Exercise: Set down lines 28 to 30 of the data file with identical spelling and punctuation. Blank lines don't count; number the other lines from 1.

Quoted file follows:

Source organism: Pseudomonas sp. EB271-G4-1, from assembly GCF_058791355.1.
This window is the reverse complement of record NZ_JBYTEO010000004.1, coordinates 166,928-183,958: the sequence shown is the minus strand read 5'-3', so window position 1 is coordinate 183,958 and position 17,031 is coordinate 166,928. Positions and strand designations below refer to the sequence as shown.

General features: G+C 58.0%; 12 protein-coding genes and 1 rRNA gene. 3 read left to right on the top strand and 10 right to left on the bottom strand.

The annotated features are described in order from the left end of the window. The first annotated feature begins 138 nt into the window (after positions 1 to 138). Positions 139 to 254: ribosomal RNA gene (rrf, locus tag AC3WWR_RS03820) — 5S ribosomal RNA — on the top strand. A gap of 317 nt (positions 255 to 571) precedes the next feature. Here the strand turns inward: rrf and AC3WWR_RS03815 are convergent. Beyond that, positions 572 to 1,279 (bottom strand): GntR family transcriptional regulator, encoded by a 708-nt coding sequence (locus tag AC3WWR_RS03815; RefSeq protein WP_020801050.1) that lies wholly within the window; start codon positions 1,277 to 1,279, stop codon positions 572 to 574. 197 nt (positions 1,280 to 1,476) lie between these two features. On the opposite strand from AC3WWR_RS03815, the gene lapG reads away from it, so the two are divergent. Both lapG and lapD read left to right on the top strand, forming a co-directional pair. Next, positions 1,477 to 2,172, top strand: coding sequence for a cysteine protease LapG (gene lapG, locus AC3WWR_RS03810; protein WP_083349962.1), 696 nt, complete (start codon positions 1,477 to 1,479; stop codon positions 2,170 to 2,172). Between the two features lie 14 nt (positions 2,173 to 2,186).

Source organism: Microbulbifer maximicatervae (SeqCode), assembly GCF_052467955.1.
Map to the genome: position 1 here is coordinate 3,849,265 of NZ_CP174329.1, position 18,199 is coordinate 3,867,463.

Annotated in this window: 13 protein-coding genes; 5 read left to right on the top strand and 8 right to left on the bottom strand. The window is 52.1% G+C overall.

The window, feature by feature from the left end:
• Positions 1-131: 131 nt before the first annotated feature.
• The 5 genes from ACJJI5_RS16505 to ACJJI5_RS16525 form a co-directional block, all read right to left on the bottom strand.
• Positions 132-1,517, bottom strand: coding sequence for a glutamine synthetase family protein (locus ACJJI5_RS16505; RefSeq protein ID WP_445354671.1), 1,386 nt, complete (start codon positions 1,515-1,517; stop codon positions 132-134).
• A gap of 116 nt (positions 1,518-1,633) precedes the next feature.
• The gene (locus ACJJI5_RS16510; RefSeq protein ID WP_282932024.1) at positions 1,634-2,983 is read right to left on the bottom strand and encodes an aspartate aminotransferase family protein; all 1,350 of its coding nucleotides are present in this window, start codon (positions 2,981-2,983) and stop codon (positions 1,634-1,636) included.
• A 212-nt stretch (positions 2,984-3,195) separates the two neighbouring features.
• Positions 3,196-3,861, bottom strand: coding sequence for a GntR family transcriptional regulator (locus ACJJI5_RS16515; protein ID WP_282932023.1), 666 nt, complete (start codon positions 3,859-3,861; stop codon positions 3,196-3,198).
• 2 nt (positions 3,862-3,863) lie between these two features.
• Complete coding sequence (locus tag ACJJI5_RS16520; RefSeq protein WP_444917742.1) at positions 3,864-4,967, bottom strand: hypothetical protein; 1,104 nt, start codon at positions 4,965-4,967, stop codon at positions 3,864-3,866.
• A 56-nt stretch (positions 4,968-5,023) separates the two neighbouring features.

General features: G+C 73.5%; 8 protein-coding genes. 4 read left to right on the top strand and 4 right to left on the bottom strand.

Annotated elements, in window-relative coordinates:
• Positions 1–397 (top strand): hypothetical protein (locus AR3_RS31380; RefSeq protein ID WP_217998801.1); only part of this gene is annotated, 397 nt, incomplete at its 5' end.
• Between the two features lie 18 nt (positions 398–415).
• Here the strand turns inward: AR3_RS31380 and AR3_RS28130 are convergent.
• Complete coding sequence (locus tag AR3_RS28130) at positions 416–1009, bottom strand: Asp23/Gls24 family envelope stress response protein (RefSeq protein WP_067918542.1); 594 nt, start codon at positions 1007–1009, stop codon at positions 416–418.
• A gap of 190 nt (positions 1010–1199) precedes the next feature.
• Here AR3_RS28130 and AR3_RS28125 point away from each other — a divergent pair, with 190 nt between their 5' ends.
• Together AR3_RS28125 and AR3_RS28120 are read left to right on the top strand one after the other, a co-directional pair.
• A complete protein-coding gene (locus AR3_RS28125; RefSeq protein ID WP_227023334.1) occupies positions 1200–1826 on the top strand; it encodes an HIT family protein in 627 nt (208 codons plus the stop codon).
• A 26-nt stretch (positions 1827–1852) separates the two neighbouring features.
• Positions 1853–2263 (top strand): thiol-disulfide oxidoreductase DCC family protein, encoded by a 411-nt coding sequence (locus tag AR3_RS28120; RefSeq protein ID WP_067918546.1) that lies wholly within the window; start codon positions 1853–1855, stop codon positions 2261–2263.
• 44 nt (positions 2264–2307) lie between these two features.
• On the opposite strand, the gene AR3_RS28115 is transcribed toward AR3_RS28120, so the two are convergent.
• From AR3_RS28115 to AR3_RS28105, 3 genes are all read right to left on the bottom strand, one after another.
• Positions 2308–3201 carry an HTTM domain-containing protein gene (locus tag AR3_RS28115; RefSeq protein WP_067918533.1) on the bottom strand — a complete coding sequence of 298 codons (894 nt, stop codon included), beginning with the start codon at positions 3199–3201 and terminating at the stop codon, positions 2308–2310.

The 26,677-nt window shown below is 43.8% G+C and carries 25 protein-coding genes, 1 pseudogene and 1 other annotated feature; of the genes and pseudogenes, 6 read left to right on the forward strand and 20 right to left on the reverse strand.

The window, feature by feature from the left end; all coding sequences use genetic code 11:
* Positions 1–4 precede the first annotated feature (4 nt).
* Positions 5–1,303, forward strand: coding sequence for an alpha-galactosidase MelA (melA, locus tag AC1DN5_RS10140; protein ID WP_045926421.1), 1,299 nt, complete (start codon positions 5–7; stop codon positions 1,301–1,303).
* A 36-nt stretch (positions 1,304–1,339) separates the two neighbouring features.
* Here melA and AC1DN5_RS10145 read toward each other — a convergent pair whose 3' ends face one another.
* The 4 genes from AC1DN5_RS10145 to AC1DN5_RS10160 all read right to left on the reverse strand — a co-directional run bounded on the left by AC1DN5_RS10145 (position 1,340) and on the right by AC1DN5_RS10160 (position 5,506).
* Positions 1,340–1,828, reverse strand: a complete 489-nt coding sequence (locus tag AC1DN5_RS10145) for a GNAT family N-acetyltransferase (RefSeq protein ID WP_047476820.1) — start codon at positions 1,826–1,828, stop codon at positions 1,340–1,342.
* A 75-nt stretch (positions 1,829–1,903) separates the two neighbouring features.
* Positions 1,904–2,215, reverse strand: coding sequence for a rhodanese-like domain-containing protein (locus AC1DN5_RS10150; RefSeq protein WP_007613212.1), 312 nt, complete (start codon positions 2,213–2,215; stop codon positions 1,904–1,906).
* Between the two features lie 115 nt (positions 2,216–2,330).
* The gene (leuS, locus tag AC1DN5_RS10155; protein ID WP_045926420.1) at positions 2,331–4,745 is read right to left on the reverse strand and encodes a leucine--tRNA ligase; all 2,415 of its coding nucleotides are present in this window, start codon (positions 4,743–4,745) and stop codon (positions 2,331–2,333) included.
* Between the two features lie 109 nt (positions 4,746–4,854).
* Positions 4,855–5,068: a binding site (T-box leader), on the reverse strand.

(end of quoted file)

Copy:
• A complete protein-coding gene (locus AR3_RS28125; RefSeq protein ID WP_227023334.1) occupies positions 1200–1826 on the top strand; it encodes an HIT family protein in 627 nt (208 codons plus the stop codon).
• A 26-nt stretch (positions 1827–1852) separates the two neighbouring features.
• Positions 1853–2263 (top strand): thiol-disulfide oxidoreductase DCC family protein, encoded by a 411-nt coding sequence (locus tag AR3_RS28120; RefSeq protein ID WP_067918546.1) that lies wholly within the window; start codon positions 1853–1855, stop codon positions 2261–2263.